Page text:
Immigrant workers at World Trade Center faced health care barriers
In the study, published in the December Journal of Occupational and Environmental Medicine, Dr. Rafael de la Hoz and colleagues at Mount Sinai Medical Center in New York analyzed a sample of 168 patients of the center's World Trade Center Health Effects Treatment Program -- a clinic dedicated to the diagnosis and treatment of health problems in WTC rescue and recovery workers. Because the HETP was funded by philanthropic organizations, all patients with WTC-related diseases received similar health care services.
Overall, researchers said that 44.5 percent of workers seen at the HETP were immigrants, nearly all from Latin America and Poland. In general, the immigrant workers had health problems similar to those of U.S.-born workers, but there were some differences. The study found that immigrants had a lower rate of respiratory problems. Researchers said that this may reflect the fact that most did not start working at the site until a few days after the 9/11 attacks, and thus were not highly exposed to the dust and smoke cloud after the collapse of the World Trade Center towers.
The study also found that immigrants had a higher rate of disabling chronic musculoskeletal problems, possibly because most were laborers involved in heavy cleanup work. Although they arrived later, researchers said the immigrants continued working at the World Trade Center site longer than U.S.-born workers.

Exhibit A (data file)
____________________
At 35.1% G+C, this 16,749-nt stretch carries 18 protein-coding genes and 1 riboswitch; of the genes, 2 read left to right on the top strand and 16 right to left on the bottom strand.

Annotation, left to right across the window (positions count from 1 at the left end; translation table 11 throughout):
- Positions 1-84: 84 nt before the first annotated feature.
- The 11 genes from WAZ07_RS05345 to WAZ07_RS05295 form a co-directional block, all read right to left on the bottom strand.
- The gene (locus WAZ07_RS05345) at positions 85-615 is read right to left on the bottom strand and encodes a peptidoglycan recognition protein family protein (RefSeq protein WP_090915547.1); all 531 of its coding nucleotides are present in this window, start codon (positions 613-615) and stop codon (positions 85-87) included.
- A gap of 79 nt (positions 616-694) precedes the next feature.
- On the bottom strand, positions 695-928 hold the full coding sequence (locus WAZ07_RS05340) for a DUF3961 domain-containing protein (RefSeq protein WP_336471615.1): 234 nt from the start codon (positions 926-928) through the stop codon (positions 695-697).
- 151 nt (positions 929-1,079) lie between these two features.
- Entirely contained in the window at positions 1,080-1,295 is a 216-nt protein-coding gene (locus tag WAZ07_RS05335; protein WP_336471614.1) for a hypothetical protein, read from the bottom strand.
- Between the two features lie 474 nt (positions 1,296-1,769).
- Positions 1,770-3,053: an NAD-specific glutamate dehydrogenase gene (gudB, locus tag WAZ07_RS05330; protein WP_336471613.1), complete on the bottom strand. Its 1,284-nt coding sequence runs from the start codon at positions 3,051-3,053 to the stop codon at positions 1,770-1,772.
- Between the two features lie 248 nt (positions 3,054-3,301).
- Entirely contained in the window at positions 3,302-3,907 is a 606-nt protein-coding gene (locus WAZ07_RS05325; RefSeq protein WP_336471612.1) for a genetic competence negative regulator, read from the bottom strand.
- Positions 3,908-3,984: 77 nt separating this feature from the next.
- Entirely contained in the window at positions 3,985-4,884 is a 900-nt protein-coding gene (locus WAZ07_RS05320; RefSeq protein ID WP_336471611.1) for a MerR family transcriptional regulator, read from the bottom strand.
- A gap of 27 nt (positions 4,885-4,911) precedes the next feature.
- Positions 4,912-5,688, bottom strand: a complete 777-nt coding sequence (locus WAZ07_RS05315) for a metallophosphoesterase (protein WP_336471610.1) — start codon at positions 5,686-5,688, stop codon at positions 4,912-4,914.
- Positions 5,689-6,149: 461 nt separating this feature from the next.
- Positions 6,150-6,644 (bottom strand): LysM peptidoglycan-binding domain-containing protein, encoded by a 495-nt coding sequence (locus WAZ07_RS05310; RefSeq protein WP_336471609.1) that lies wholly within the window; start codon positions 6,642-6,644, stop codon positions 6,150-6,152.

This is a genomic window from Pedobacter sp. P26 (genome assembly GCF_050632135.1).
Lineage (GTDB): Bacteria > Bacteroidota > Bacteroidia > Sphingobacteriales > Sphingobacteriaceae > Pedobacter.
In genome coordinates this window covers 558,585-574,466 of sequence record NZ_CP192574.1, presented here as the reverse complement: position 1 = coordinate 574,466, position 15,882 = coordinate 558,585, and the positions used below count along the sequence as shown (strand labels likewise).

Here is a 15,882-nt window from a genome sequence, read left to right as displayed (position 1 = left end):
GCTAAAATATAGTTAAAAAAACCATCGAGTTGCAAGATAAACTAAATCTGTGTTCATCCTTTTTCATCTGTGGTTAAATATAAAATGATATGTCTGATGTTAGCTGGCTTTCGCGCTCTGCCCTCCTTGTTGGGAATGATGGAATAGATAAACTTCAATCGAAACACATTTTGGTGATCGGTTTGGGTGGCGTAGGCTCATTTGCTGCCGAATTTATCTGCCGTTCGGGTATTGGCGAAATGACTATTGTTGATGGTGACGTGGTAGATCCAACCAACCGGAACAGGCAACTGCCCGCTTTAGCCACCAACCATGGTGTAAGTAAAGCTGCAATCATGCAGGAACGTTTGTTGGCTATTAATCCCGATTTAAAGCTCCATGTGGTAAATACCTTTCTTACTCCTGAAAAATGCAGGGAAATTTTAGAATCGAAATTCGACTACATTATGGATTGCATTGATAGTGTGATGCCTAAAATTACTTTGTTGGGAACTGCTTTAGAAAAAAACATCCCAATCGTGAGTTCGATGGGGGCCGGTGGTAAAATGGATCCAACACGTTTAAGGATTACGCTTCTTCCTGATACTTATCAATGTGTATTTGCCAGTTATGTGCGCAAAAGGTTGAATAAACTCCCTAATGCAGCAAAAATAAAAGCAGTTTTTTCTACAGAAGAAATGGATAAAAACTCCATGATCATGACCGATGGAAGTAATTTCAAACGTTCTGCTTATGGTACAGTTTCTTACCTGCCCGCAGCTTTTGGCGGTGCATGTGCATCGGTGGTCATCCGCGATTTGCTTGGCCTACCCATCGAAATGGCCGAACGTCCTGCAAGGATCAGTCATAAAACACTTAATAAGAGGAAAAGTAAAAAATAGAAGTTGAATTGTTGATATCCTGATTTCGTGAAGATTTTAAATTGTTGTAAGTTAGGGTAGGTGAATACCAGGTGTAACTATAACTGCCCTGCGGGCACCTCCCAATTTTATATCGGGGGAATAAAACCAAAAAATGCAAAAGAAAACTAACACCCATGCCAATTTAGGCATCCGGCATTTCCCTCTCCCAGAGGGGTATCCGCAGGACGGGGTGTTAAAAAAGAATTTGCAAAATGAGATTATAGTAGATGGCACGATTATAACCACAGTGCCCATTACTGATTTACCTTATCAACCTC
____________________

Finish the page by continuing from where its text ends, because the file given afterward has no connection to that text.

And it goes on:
Variety of factors hindered medical care. Researchers said a range of factors made it harder for immigrant workers to receive medical attention. In addition to lack of insurance and language barriers, the study found that they faced economic pressures to continue working and lacked information about the benefits available. Even if they qualified, many immigrants were hesitant to apply for benefits because of heightened security measures.
As part of HETP, doctors developed a clinical program to deal with the "formidable economic and psychosocial challenges" faced by immigrant workers. The physicians helped patients seek diagnostic and treatment services for World Trade Center-related problems, with special attention to language and cultural barriers.
February 2, 2009
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